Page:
Pharma IQ: When we were putting the conference together, you spoke to me about an ongoing project that you were involved with, called Swiss HTA. Very briefly give us a description of what that project encompasses, and what you are aiming to achieve with it.

A Hebborn: Like many other countries, also in Switzerland there is a debate to inform decision-making on technologies, on procedures on care in, for example, chronic diseases, with more formal input, with formal information, and that role is something that HTA, Health Technology Assessments, could play. And then the question is how to introduce it, and what happened in Switzerland was that somehow it was possible to form a stakeholder-driven platform to discuss key aspects of introducing health technology assessment in Switzerland, in particular to learn from experiences abroad in other countries. Certainly the discussion in the UK is very widely visible, or the discussion in Germany is certainly very visible in neighbouring countries, to jointly digest the experience there, and to bring it in the context of local decision-making. What is relevant? Which kinds of information does it need, to take adequate decisions in healthcare? And I think this is the basic idea of the platform: digest and ultimately digest the experience from elsewhere, but then to reach consensus between various stakeholders, physicians, government, sickness funds, on a number of key principles on how HTA should be introduced or should not be introduced, in Switzerland. The whole thing is quite transparent, and there is a website, which is called, where some of the public workshops are visible to a wide audience.

Pharma IQ: I would definitely, to our listeners, advocate that you do have a look at that. It is very interesting. Do you think this could possibly be a template for the way things should be done in the future?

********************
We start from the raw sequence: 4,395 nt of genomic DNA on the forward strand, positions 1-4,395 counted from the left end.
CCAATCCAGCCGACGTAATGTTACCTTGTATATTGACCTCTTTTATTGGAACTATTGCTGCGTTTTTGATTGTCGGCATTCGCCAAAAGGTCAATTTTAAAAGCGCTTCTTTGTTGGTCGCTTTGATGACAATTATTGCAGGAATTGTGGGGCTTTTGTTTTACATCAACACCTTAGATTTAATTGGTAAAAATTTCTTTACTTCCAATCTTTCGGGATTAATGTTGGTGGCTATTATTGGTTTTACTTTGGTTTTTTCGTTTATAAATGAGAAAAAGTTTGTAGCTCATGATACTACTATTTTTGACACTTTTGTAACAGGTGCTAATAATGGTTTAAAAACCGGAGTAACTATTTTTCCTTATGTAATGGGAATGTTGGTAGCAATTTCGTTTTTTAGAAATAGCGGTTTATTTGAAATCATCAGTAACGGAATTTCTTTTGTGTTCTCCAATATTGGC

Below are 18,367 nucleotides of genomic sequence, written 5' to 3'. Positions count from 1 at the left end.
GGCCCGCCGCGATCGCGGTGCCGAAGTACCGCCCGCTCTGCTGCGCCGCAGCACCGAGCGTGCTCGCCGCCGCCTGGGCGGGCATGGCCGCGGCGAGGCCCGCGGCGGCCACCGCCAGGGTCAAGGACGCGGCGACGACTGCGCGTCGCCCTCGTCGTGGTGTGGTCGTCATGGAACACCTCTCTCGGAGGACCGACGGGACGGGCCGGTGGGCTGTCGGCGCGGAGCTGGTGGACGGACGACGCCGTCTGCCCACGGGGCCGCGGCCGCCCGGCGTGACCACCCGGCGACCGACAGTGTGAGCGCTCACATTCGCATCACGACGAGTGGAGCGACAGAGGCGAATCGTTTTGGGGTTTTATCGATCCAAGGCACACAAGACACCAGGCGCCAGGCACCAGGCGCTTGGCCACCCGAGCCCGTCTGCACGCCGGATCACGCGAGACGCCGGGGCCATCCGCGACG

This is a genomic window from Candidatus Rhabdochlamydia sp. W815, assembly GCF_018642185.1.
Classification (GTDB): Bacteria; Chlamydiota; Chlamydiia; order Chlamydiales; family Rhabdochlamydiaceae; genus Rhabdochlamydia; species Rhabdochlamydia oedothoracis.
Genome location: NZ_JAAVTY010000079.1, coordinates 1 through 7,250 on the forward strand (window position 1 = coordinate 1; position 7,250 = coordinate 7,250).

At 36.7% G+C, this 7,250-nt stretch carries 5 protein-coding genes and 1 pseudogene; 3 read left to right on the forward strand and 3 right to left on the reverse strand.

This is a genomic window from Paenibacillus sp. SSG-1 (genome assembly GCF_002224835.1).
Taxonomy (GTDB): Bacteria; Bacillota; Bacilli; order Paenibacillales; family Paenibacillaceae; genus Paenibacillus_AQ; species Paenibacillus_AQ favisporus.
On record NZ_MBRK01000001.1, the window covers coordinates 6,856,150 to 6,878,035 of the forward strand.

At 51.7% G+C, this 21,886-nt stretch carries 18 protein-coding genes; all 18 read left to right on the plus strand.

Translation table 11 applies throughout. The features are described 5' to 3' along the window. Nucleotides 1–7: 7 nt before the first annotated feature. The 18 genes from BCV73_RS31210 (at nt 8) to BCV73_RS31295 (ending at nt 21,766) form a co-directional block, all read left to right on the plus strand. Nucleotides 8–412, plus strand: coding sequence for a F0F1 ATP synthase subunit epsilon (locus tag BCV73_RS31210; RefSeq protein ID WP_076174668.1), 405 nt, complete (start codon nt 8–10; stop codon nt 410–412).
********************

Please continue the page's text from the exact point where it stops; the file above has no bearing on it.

A Hebborn:One of the basic ideas of this project is to make HTA methods relevant for local decision-making, so I think it's not just simply possible to take the methods or the set of principles one-to-one to another country, but what is interesting is the climate in which these discussions were possible. It's the idea that stakeholders, including providers of health technologies, could meet and discuss actively, and not just reactively, to each other’s proposals about introducing a better information basis for decision-making. I think this is the interesting element, which, hopefully, is something that could and will be seen in other countries as well. In many countries we have seen the introduction of health technology assessment, or elements of health technology assessment, more as a series of conflict, which has not helped anybody to take more informed decisions about, at times, very complex technologies. So it's certainly a benefit also for an industry to ensure that its technologies and the value of technologies is understood in HTA, which should bring us in a more constructive, proactive format to the table of discussing what is needed, what can be delivered, what is reasonable, in terms of establishing health technology assessment in a jurisdiction.

Pharma IQ: Finally, Ansgar, why did you choose to take part in the HTA forum in London, and to what are you looking forward?

A Hebborn: Interesting discussions on one of the key subjects of these days here in the UK, but not only in the UK, but in Europe in many countries, where people introduce value-based pricing or value-based reimbursement or value-based decision-making, and that's sometimes called a little different in other countries, but it's certainly an interesting debate, where this conference will contribute, or we’ll see some interesting contributions. And then of course it's to meet interesting people, and see some other quite relevant speakers presenting their perspectives on the future of health technology assessment and decision-making, not just in the UK, but globally.